Yet, it is to the shepherds that the angels bring the good news. Using the words and images meant for the emperor, Luke has the angels announce the birth of Jesus as the One who fulfills the aspirations and yearnings of all people. The message begins among the outsiders of Galilee and Judea and extends to Samaritans, Romans, and then to all people. 


The word “savior” was a word of honor often applied to the emperor and the word “lord” was a designation for the emperor and for pagan gods, as well as for the God of the Old Testament. The word “Christ” is the one anointed by God to fulfill God’s promises. The announcement was meant to reimage the empire. He was bringing good news to all people, Jews and Gentiles. As a Christ-centered leader, you are now a part of “the hopes and fears of all the years” are met in Jesus, God with us. 

The announcement of “peace” or “shalom” refers to the birth of Jesus as an act of the grace of God. Jesus is bringing wholeness and completeness to all people and every aspect of life. It carries with it the image of becoming who God created you to be. 

A Message of Peace

So, here is what is so awesome about the birth of Jesus. God gave the message of peace to amateurs. It is like the message was too important to be left to the diplomats and those in positions of power.  

Think about it. The great diplomats and ambassadors of the past 2000 years, the councils that have met, and the peace treaties that have been signed have mostly been forgotten. But we still remember and are shaped by the peacemaking messages of a host of angels, a group of unimportant shepherds, and Christ-centered leaders like you.   

After the shepherds had seen such wondrous things, they went back to their ordinary lives. And that is the rethinking of the birth of Jesus. How has the birth of Jesus changed your life and the way you relate to people? What difference has the birth of Jesus made in your leadership? 


What does it mean to “rethink the birth of Jesus”? Slogans like “Let’s put Christ back into Christmas” and “Jesus is the reason for the season” are good slogans, but what do they mean?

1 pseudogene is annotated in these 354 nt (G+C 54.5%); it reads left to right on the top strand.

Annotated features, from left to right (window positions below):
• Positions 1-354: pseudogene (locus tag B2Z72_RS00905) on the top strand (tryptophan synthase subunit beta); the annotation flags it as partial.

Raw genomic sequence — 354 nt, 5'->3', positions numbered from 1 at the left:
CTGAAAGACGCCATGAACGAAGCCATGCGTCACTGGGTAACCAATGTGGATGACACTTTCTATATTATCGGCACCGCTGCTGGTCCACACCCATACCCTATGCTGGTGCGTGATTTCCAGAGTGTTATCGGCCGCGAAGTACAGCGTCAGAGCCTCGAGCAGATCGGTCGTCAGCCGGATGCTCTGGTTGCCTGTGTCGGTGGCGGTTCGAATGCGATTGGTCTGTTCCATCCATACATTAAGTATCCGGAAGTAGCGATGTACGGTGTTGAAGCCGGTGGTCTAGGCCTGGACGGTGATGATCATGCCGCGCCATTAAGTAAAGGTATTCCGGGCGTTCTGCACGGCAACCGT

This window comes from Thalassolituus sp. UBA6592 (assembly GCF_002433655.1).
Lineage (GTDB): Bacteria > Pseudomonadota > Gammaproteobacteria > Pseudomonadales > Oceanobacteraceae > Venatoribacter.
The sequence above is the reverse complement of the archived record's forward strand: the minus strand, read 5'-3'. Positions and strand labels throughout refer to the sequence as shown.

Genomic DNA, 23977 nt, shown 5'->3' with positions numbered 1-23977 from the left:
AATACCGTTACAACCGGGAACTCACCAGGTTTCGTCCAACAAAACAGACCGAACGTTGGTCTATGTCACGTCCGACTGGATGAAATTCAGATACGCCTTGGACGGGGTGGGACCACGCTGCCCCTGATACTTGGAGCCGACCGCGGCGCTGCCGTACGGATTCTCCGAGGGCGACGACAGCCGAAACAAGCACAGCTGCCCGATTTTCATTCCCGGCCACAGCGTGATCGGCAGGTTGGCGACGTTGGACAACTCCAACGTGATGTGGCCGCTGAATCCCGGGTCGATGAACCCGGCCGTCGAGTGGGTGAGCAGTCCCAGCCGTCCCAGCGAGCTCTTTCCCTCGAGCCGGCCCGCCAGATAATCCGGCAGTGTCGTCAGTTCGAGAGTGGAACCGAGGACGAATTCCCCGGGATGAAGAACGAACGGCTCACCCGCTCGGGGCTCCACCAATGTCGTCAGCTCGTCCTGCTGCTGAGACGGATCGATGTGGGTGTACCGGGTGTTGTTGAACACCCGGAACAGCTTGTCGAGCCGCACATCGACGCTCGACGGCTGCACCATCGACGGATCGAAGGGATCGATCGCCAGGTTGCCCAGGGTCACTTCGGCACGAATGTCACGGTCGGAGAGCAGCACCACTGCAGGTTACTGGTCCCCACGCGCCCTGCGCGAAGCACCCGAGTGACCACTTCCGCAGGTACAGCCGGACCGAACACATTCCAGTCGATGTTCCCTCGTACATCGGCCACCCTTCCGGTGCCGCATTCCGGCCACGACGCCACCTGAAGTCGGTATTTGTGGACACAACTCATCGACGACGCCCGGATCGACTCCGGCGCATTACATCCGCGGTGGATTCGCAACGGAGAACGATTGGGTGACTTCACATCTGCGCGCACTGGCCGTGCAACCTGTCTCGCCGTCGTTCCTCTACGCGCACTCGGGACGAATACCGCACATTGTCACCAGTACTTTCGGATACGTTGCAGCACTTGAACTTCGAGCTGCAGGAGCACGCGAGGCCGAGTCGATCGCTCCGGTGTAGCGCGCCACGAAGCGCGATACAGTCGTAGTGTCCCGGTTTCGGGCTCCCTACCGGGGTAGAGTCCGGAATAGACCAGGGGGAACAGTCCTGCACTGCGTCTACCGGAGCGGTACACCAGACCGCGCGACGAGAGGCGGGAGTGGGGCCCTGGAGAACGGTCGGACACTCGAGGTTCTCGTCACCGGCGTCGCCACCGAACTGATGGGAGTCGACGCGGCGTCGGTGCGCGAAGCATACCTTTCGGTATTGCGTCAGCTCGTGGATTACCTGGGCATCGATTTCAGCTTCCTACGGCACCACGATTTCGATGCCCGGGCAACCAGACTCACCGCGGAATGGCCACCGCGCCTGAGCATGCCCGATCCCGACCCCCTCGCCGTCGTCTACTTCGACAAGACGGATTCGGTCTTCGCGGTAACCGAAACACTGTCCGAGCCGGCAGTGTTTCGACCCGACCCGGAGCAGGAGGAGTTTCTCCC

To rethink the birth of Jesus, you will have to ask yourself, “What will I do with the baby?” God has chosen to come to us in a way that we can understand. Now, how will you live and lead so others will know and understand God with us?    

After a busy morning of activity, a family decided to stop for lunch at a restaurant. The mother places her 12-month-old son, Erik, in his highchair. As soon as he was placed, he squealed with glee. He was giggling as he looked across the restaurant. 

His mother followed the direction of his eyes to see who or what had amused her son. Her eyes met a homeless-looking, unkempt old man just across from their table. With his hands waving at Erik, the man said “Hello baby. You are such a big boy.” 

Erik’s parents were startled. They were unsure how to respond to the situation. The baby didn’t seem to care that others in the restaurant were now staring at him and the old man. But his parents were uneasy. As soon as their meal arrived, they hurried and ate, not enjoying their food or one another. 

The old man was still making faces and playing with Erik. “Peek-a-boo . . . I see you.” The man was anything but cute and obviously intoxicated, but Erik didn’t care. 

As soon as they finished their meal, Erik’s dad told his wife to meet him in the parking lot and he hurried to pay the check. While Erik’s mother was gathering their belongings, she noticed that the old man sat between her and the door. “Lord, just let me out of here before he speaks to me or Erik,” she prayed. 

As she drew closer to the man, she turned her back trying to sidestep the man and avoid any air he might be breathing. As she did, Erik leaned over her arm, reaching with both arms in a baby’s “pick-me-up” motion. Before his mom could stop him, Erik propelled himself from her arms to the old man’s arms. Suddenly the ragged, unkempt old man and the baby were face to face in a full embrace. Erik was giggling and squealing the whole time.